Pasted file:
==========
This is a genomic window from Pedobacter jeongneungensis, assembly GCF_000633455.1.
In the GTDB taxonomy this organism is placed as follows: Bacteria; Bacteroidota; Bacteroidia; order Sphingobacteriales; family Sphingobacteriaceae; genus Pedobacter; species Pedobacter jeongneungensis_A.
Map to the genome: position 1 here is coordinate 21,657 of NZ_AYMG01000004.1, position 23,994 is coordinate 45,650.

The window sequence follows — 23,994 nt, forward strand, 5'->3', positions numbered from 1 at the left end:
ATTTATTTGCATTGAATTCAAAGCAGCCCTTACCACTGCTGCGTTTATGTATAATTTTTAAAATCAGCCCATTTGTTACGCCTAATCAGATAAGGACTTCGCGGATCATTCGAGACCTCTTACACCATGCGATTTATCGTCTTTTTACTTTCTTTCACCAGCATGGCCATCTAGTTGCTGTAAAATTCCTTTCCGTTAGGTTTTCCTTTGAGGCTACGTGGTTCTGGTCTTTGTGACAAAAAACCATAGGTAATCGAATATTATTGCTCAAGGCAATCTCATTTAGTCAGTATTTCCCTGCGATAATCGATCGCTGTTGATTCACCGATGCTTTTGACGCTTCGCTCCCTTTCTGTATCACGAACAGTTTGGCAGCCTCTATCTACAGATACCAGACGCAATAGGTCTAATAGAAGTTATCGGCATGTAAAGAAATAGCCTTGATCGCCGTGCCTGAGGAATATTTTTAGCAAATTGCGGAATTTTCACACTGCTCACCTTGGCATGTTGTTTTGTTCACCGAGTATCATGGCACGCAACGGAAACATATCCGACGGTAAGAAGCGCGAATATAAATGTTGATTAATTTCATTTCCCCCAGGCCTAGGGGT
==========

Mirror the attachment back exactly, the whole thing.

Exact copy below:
This is a genomic window from Pedobacter jeongneungensis, assembly GCF_000633455.1.
In the GTDB taxonomy this organism is placed as follows: Bacteria; Bacteroidota; Bacteroidia; order Sphingobacteriales; family Sphingobacteriaceae; genus Pedobacter; species Pedobacter jeongneungensis_A.
Map to the genome: position 1 here is coordinate 21,657 of NZ_AYMG01000004.1, position 23,994 is coordinate 45,650.

The window sequence follows — 23,994 nt, forward strand, 5'->3', positions numbered from 1 at the left end:
ATTTATTTGCATTGAATTCAAAGCAGCCCTTACCACTGCTGCGTTTATGTATAATTTTTAAAATCAGCCCATTTGTTACGCCTAATCAGATAAGGACTTCGCGGATCATTCGAGACCTCTTACACCATGCGATTTATCGTCTTTTTACTTTCTTTCACCAGCATGGCCATCTAGTTGCTGTAAAATTCCTTTCCGTTAGGTTTTCCTTTGAGGCTACGTGGTTCTGGTCTTTGTGACAAAAAACCATAGGTAATCGAATATTATTGCTCAAGGCAATCTCATTTAGTCAGTATTTCCCTGCGATAATCGATCGCTGTTGATTCACCGATGCTTTTGACGCTTCGCTCCCTTTCTGTATCACGAACAGTTTGGCAGCCTCTATCTACAGATACCAGACGCAATAGGTCTAATAGAAGTTATCGGCATGTAAAGAAATAGCCTTGATCGCCGTGCCTGAGGAATATTTTTAGCAAATTGCGGAATTTTCACACTGCTCACCTTGGCATGTTGTTTTGTTCACCGAGTATCATGGCACGCAACGGAAACATATCCGACGGTAAGAAGCGCGAATATAAATGTTGATTAATTTCATTTCCCCCAGGCCTAGGGGT